6 Critical Thinking Questions For Any Situation

Guest Post by TeachThought Staff

Originally posted @ TeachThought.com 

While it’s true that critical thinking is a foundation rather than a brick, how you build that foundation depends on the learning process itself: exposing students to new thinking and promoting interaction with that thinking in a gradual release of responsibility approach.

The following graphic from learningcommons is most useful for its universal applicability via its simplicity–six basic questions that characterize critical thinking.

The questions are general enough that they can be used with almost anything–different age groups, content areas, and various learning contexts.

Whether you’re exploring math theories with a high school classroom, astronomical phenomena in a university, or a picture book in the elementary classroom, the questions can be used with few changes to promote critical thinking.

In addition to 28 Critical Thinking Question Stems For Any Content Area, the questions below might prove useful to you as you help your students better understand what ‘critical thinking’ means and how it can improve their own lives.

6 Critical Thinking Questions For Any Situation

1. What’s happening?

Establish the basics and begin forming questions.

2. Why is it important?

Ask yourself why this is or isn’t significant.

3. What don’t I see?

Consider, alone or with others, if there’s any crucial information or perspective you might be missing, or that the ‘thing’ in question is missing.

See also 6 Alternatives To Bloom’s Taxonomy For Teachers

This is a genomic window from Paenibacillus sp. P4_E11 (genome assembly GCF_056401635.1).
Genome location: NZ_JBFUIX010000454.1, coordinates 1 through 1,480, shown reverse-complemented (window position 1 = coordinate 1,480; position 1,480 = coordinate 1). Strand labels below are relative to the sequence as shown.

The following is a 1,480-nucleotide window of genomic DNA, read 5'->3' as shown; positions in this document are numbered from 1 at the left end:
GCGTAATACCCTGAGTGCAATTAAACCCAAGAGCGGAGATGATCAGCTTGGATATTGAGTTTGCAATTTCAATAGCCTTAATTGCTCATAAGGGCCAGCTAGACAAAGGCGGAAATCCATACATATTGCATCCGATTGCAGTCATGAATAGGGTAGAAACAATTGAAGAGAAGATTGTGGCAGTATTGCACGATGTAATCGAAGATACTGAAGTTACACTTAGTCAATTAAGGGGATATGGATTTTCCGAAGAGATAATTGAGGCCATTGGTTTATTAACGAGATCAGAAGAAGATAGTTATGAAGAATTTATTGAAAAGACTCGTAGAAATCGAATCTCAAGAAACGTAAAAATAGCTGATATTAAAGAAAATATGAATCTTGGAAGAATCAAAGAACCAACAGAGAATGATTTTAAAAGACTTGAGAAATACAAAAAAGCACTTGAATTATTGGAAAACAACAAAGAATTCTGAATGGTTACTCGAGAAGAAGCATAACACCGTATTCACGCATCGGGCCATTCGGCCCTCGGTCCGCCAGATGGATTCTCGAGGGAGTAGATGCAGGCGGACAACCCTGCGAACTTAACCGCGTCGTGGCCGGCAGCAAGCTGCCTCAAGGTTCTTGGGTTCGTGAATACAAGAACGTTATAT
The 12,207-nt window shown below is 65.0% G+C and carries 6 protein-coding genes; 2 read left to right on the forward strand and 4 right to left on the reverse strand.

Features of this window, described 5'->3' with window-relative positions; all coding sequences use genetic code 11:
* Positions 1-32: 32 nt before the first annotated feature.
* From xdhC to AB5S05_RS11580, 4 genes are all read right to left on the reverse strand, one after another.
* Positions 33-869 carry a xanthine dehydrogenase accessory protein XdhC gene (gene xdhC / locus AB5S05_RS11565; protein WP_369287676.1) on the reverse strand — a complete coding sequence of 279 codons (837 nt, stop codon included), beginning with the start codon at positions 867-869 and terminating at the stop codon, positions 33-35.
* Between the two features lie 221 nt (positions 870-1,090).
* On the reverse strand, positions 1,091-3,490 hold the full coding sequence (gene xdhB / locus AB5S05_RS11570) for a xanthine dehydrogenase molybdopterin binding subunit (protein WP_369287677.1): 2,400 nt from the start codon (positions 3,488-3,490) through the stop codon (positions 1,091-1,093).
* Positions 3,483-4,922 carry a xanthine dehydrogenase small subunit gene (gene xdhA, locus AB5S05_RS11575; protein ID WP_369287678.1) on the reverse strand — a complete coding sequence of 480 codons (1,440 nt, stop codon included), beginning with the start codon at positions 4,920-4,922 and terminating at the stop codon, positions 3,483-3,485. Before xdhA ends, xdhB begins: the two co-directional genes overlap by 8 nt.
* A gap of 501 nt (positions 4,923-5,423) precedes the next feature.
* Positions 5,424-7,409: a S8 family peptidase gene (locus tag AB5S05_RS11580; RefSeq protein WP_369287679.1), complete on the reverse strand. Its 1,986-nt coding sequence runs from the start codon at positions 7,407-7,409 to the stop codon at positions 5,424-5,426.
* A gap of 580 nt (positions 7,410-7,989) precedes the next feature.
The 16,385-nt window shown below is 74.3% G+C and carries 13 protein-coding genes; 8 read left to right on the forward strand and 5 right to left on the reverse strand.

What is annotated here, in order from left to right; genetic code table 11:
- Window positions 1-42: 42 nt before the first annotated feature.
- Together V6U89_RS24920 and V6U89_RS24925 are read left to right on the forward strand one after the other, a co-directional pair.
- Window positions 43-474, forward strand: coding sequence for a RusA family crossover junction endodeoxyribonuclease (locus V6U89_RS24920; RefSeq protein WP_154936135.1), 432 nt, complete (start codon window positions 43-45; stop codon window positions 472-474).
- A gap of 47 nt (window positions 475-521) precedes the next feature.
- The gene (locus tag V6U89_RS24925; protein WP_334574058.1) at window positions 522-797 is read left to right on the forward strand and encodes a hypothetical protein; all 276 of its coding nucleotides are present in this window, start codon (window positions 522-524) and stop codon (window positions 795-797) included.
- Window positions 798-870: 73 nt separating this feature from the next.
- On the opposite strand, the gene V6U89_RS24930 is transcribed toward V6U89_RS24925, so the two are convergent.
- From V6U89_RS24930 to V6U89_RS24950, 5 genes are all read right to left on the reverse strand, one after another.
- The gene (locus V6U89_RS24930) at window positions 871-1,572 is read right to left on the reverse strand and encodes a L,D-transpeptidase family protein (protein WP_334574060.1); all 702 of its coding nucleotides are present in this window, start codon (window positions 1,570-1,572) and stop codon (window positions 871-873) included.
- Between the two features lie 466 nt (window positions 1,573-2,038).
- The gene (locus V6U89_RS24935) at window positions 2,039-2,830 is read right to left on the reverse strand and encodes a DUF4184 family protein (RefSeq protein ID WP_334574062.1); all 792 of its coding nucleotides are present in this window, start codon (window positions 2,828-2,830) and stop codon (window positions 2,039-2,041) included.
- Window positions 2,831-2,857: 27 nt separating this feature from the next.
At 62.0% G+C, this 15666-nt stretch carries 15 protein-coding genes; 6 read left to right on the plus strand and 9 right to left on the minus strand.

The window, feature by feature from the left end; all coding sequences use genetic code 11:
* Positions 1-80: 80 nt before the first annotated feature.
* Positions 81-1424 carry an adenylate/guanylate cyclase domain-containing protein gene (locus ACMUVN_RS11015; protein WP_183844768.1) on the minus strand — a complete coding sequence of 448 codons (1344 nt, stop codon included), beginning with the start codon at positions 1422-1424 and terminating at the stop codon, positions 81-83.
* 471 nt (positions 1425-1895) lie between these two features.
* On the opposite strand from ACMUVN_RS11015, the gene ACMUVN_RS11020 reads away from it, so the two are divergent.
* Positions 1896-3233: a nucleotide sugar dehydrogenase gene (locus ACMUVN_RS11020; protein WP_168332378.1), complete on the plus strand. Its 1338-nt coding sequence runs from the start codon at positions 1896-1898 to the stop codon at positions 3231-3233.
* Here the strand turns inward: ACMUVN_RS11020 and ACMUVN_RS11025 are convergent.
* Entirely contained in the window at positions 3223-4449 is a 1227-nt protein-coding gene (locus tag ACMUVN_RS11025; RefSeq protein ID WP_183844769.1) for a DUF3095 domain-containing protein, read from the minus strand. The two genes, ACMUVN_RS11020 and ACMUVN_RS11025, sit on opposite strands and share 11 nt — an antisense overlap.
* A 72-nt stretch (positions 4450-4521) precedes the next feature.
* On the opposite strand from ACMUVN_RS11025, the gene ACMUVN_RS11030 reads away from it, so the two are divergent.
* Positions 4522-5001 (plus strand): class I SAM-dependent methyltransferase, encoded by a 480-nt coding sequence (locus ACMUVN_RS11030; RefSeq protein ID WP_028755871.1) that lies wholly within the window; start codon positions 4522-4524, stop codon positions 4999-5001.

4. How do I know?

Identify how you know what you think you know, and how that meaning was constructed.

5. Who is saying it?

Identify the ‘position’ of the ‘thing’–a speaker and their position on an issue, for example–and then consider how that position could be influencing their thinking.

6. What else? What if?

Ask, ‘What else should we consider?’ and ‘If we consider it, how will it change X or Y?”

Note from Bob:  Kindergarten students start school asking an average of 200 plus questions a day!  16 years later they graduated from college asking an average of 20 questions a day.  What happened?  Most likely starting in Kindergarten the teacher told that young question-asker, “It’s my job to ask the questions!  It is your job to answer them!”  And indeed by the time they graduate from college the vital skill of “Asking Great Questions” has pretty much been made dormant.   This is why I personally love all those who focus on helping students develop the vital skill of asking great questions! Here are several past posts related to stimulating students to ask great questions:

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